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I'm new to auction theory and only started reading it a few days ago.

My question is this: Is it possible to design efficient auctions of multiple non-identical items? By efficient I mean maximize the social welfare.

Also, let's say there is only one seller who owns all items and seeks to sell them to multiple bidders who can get at most one item.

I'm a little discouraged as I haven't found a lot of theory papers on this problem. Is it because what I described above is a special of bundling (where bundle sets are singletons)?

I'd appreciate it immensely if you could direct me to a source (paper or book). Thank you.

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There’s a large literature on this in both CS and Economics. For economics, a good starting point would be Vijay krishna’s Auction Theory book (2009 edition). It has a whole section on multi-object auctions.

For CS, check out some of the papers by Jason Hartline. He may have lecture notes as well. Naom Nisan and others have a book called algorithmic game theory where some chapters (if I remember correctly) deal with multi-object auctions.

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In addition to @Tomcat's suggestions, you may also want to check out the literature on matching markets.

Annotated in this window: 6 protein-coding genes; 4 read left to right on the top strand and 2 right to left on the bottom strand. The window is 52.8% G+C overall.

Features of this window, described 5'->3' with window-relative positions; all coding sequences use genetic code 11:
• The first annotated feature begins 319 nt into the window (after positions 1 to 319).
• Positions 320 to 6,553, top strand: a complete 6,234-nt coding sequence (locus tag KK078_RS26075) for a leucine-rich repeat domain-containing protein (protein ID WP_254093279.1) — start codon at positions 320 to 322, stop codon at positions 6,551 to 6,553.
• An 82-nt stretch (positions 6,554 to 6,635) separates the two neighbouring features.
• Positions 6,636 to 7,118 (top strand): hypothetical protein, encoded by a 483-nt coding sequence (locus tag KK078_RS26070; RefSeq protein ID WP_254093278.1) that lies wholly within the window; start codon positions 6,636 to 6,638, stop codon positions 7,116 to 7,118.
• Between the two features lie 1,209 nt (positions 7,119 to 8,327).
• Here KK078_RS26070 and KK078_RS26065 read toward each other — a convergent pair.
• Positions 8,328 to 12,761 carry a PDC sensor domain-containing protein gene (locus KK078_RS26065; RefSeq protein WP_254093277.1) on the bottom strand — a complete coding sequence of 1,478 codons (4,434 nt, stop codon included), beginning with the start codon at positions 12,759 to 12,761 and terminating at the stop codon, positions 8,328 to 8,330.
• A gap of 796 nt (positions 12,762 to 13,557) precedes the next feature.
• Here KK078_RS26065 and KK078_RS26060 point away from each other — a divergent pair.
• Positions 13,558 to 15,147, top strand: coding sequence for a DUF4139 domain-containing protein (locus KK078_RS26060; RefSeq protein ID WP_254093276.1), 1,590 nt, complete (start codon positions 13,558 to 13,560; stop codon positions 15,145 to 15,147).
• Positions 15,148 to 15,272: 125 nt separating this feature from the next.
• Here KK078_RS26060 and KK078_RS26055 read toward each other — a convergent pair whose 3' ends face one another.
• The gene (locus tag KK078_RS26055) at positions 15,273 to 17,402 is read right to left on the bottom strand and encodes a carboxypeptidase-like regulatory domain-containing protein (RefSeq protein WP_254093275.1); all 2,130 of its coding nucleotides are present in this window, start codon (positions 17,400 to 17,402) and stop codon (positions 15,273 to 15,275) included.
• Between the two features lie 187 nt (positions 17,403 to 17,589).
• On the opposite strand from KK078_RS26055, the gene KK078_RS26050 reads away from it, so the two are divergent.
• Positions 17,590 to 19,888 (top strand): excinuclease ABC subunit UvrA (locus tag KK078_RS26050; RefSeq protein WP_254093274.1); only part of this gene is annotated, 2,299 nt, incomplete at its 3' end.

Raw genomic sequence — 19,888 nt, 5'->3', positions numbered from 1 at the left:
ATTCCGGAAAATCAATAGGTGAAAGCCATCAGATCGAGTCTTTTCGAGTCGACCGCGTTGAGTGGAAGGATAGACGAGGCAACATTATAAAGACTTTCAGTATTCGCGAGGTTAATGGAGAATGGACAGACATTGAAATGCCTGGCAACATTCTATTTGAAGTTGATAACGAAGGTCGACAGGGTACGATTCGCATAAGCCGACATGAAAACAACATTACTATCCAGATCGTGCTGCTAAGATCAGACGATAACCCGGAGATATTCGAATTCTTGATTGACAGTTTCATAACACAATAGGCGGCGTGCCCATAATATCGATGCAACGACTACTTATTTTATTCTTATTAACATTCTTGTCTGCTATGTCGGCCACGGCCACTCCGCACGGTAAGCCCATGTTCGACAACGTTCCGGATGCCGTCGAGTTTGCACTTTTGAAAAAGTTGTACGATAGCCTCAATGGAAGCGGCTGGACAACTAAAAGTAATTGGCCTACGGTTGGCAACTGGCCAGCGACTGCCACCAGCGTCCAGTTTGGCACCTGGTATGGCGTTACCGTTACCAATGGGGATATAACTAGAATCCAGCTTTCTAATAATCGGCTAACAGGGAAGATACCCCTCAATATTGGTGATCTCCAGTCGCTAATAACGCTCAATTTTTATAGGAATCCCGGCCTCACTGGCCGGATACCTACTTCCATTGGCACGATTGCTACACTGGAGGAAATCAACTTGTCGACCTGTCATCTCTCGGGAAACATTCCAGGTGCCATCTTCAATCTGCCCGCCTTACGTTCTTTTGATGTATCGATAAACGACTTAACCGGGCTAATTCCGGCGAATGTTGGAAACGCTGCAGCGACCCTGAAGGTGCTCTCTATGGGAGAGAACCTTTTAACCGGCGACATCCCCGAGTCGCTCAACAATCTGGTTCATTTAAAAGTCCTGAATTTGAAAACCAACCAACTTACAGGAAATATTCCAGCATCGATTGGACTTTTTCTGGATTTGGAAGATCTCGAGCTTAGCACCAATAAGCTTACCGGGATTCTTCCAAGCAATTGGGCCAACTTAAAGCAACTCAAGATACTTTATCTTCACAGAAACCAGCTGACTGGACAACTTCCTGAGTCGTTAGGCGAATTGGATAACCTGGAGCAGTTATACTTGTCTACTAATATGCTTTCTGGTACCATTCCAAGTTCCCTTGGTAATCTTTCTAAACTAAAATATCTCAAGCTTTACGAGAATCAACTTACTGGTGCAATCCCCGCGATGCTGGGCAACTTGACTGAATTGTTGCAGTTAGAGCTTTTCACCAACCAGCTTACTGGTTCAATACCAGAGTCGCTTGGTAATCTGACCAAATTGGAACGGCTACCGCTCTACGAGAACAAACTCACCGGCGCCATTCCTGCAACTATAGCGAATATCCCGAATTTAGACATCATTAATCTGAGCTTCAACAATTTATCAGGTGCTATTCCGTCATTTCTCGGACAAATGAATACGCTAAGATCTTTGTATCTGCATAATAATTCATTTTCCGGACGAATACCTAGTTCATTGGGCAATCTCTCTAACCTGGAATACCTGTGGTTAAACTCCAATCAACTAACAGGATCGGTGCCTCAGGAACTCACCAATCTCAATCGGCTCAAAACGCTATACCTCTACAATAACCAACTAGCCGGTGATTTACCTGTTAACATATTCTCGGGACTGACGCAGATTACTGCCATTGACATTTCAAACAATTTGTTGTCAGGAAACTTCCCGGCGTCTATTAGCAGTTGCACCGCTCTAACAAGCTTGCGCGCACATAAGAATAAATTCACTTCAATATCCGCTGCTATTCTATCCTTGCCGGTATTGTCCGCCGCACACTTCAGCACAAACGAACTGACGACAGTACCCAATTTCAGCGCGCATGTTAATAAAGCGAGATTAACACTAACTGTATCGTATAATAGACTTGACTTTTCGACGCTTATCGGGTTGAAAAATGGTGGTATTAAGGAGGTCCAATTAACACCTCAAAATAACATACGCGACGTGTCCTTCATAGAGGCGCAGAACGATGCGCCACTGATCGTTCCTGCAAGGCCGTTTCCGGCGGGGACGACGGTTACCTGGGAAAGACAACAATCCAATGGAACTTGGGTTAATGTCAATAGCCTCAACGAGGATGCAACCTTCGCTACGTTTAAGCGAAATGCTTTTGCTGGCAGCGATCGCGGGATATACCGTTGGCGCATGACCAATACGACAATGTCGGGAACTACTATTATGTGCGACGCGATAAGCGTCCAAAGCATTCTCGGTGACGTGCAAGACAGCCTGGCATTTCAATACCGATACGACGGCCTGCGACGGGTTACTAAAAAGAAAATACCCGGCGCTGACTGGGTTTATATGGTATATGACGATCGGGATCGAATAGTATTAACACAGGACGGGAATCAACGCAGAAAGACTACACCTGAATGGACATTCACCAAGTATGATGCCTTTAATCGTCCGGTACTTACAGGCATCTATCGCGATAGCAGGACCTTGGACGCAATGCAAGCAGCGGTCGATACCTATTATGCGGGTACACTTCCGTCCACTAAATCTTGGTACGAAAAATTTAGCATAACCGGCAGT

Easley and Kleinberg have an introductory textbook* on the subject. Chapter 10 covers the basic model of matching markets. Chapter 15 goes over the auction of ad slots as an application.


*Easley, David, and Jon Kleinberg (2010) Networks, Crowds, and Markets: Reasoning About a Highly Connected World, Cambridge University Press.

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I suggest to have a look at Krishna's "Auction Theory", Chapter 16 "Non-identical items". Regarding your particular multiproduct problem, I would go from Armstrong's "Multiproduct nonlinear pricing", Econometrica 1996, and see what happens.

While I don't want to discourage you, let me mention that mechanism design with multidimensional types is very, very difficult and can get quite "ugly". See my reply here. It may not be the kind of problem you want to tackle after you have "only started reading it a few days ago". However, it is quite an important problem and more good research is needed. So I am rooting for you!

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  • $\begingroup$ Thanks for your answer. Hoping you don't mind but are you aware of any paper studying multi-item, multi-unit auctions in which bidders are only interested in one unit from only one item? $\endgroup$ – johnny09 Sep 17 at 22:25
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    $\begingroup$ Off the top of my head I don't think I know such a paper. I would start searching on google.scholar, looking at papers that cite (or are cited) by Thanassoulis, JET 2004, and Carroll, Ecta 2017. Certainly a difficult setting for a mechanism-design setting. $\endgroup$ – Bayesian Sep 18 at 9:01

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